He still believes there is the opportunity for something like that but not under the way the trust works. "I believe the opportunity is there, but under a different funding model."
Mr Edward said the free, inclusive model worked well-evidenced by the crowds of tens of thousands who turned out each year. While there are no concrete figures, most years it has attracted between 25,000 to 30,000 people and is eagerly anticipated by locals. Mr Edward says he has never been in any doubt that the Lakeside concept works.
"Based on history it was going to work, the fact that Te Arawa have been great hosts for 150 years."
With almost 20 of the concerts under his belt, Mr Edward says it is impossible to pick a favourite.
"They have all been a favourite. I marvel at the success but it is planned success."
He says the concerts have had standout moments-there was one in 2009 which saw the coming together of all sorts of different musical elements over 10 minutes, culminating in an Eagles performance.
"It was a stunning finish."
Another came when he was sitting back watching The Feelers perform onstage.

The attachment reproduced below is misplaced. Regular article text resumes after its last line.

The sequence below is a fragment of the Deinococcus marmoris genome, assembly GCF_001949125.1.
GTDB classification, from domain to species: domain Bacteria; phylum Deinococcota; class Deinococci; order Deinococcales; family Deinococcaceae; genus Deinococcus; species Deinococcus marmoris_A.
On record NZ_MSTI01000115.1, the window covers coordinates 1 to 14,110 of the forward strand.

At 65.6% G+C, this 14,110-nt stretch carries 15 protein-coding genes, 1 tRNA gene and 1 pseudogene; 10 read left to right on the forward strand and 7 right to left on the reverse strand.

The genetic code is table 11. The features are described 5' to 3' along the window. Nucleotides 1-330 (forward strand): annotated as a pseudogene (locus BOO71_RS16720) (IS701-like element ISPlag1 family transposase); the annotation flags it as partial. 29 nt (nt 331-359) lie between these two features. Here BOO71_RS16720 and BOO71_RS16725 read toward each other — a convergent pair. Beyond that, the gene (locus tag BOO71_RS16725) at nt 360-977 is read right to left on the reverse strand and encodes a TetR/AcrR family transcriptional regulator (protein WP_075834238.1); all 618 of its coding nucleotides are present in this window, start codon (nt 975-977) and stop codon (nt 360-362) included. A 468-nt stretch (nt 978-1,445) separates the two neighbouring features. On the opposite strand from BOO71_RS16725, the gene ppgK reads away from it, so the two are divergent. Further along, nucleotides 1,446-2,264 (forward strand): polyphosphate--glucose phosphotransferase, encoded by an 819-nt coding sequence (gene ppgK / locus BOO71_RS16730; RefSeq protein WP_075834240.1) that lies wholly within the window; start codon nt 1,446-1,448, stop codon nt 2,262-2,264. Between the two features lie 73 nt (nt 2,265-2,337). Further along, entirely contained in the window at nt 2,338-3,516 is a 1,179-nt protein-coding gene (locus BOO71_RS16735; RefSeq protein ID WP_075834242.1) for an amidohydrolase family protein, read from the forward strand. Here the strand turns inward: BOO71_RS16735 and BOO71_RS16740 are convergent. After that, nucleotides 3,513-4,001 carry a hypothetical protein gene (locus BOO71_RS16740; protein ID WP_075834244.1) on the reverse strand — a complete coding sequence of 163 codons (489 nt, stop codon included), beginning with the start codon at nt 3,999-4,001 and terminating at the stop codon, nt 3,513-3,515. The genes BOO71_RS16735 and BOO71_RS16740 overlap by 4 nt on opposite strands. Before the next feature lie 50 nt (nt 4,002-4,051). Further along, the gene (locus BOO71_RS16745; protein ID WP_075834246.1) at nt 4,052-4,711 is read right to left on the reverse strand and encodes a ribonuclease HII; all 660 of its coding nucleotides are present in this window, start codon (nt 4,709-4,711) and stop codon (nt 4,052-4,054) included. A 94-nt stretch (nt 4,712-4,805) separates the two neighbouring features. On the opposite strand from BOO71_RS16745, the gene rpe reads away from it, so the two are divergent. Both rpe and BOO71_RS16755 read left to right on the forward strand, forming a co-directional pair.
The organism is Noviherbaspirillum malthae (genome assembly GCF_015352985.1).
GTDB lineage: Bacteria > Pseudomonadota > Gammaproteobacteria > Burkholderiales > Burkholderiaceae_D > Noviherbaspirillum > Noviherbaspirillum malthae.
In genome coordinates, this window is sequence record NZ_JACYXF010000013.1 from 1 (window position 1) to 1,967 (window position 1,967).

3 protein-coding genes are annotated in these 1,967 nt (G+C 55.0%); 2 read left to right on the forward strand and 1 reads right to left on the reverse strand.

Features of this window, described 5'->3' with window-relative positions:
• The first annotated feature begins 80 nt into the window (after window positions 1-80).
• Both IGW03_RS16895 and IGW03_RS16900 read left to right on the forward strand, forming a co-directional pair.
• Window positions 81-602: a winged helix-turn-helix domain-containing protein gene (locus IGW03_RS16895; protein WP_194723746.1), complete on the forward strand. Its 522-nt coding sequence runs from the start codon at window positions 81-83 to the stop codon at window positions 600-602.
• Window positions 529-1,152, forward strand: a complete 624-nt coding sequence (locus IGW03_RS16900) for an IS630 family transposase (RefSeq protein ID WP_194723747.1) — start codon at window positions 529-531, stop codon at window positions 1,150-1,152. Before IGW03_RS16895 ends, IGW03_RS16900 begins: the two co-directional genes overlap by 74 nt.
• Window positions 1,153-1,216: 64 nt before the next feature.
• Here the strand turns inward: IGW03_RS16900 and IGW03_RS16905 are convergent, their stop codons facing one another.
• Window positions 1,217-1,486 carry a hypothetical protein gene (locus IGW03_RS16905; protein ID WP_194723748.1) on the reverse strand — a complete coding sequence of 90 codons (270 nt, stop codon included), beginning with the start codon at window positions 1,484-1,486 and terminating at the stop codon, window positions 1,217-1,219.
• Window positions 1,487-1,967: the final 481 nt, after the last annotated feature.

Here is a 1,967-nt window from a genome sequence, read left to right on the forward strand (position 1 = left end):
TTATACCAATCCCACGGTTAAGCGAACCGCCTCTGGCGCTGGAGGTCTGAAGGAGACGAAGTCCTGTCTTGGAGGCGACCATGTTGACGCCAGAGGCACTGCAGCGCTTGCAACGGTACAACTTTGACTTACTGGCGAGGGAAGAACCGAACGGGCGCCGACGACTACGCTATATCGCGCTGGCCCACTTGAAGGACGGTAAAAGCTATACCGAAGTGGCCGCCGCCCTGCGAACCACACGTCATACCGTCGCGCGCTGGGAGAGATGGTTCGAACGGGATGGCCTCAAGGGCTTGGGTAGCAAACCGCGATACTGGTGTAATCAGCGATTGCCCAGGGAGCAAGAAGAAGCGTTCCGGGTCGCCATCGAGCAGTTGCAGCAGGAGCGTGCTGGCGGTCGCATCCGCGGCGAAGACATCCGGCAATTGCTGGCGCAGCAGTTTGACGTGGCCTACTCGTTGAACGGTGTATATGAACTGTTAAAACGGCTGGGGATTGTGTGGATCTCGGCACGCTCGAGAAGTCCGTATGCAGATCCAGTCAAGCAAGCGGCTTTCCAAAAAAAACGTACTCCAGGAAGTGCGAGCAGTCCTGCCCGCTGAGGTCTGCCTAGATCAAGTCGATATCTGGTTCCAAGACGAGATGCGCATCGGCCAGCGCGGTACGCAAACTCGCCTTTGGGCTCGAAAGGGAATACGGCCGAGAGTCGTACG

"I was sitting there thinking, 'This is truly international'." Then there was the "wonderful moment" in the first concert when, after bringing forward the start time because of a storm warning, the heavy rain stopped as soon as Sir Howard Morrison took to the stage to perform. A couple of years later he did a number where from stage left came a ballerina, and stage right a Maori boy dressed in the full kapa haka outfit with the two meeting in the middle.
"It was spine-tingling, the two cultures meeting each other."
The pair danced around each other to I Believe I Can Fly before the young warrior carried off the ballerina. It's a moment that has stuck in his mind.
So, too, have the wise words of Bishop Bennett from the first concert who really encompassed the whole notion that it should be inclusive. "He said, 'together is best'." It's those words that Mr Edward has tried to live by, be it through his work in health, education or his role on the concert trust.
Run entirely by volunteers-the makeup of the trust will see its first major changes this year when three trustees step down. Mr Edward doesn't put too much thought into just how many hours he's poured into the event.
"It's my golf. The family are really good, they know this is what I do." He says they also make a point of grabbing him sometime during each concert for a dance, to make sure he enjoys the moment. Despite the hours it takes, Mr Edward says he wouldn't have it any other way.
"What right have I, as a pharmacist, to be doing this? There must be lots who could do this."
History of Lakeside: